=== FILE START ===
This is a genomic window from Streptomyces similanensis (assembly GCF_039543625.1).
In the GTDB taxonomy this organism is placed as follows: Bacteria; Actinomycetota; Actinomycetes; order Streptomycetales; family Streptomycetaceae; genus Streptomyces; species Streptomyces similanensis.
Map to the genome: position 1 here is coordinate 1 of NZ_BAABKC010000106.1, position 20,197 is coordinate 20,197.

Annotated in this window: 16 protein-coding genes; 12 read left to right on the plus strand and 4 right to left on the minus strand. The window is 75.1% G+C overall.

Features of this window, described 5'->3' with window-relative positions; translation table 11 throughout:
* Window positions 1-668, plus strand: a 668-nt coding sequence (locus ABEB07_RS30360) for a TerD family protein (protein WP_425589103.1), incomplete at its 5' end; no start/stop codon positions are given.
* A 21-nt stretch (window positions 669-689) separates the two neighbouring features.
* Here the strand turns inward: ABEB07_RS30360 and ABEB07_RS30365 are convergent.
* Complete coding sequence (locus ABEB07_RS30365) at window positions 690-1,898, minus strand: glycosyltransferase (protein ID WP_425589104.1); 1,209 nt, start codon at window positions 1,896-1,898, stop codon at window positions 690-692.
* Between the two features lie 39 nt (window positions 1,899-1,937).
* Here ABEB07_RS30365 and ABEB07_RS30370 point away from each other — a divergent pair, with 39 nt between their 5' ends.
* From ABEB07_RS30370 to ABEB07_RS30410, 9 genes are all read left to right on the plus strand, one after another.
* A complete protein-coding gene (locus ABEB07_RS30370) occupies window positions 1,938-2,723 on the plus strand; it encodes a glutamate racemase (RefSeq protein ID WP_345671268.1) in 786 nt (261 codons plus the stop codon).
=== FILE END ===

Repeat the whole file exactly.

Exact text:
This is a genomic window from Streptomyces similanensis (assembly GCF_039543625.1).
In the GTDB taxonomy this organism is placed as follows: Bacteria; Actinomycetota; Actinomycetes; order Streptomycetales; family Streptomycetaceae; genus Streptomyces; species Streptomyces similanensis.
Map to the genome: position 1 here is coordinate 1 of NZ_BAABKC010000106.1, position 20,197 is coordinate 20,197.

Annotated in this window: 16 protein-coding genes; 12 read left to right on the plus strand and 4 right to left on the minus strand. The window is 75.1% G+C overall.

Features of this window, described 5'->3' with window-relative positions; translation table 11 throughout:
* Window positions 1-668, plus strand: a 668-nt coding sequence (locus ABEB07_RS30360) for a TerD family protein (protein WP_425589103.1), incomplete at its 5' end; no start/stop codon positions are given.
* A 21-nt stretch (window positions 669-689) separates the two neighbouring features.
* Here the strand turns inward: ABEB07_RS30360 and ABEB07_RS30365 are convergent.
* Complete coding sequence (locus ABEB07_RS30365) at window positions 690-1,898, minus strand: glycosyltransferase (protein ID WP_425589104.1); 1,209 nt, start codon at window positions 1,896-1,898, stop codon at window positions 690-692.
* Between the two features lie 39 nt (window positions 1,899-1,937).
* Here ABEB07_RS30365 and ABEB07_RS30370 point away from each other — a divergent pair, with 39 nt between their 5' ends.
* From ABEB07_RS30370 to ABEB07_RS30410, 9 genes are all read left to right on the plus strand, one after another.
* A complete protein-coding gene (locus ABEB07_RS30370) occupies window positions 1,938-2,723 on the plus strand; it encodes a glutamate racemase (RefSeq protein ID WP_345671268.1) in 786 nt (261 codons plus the stop codon).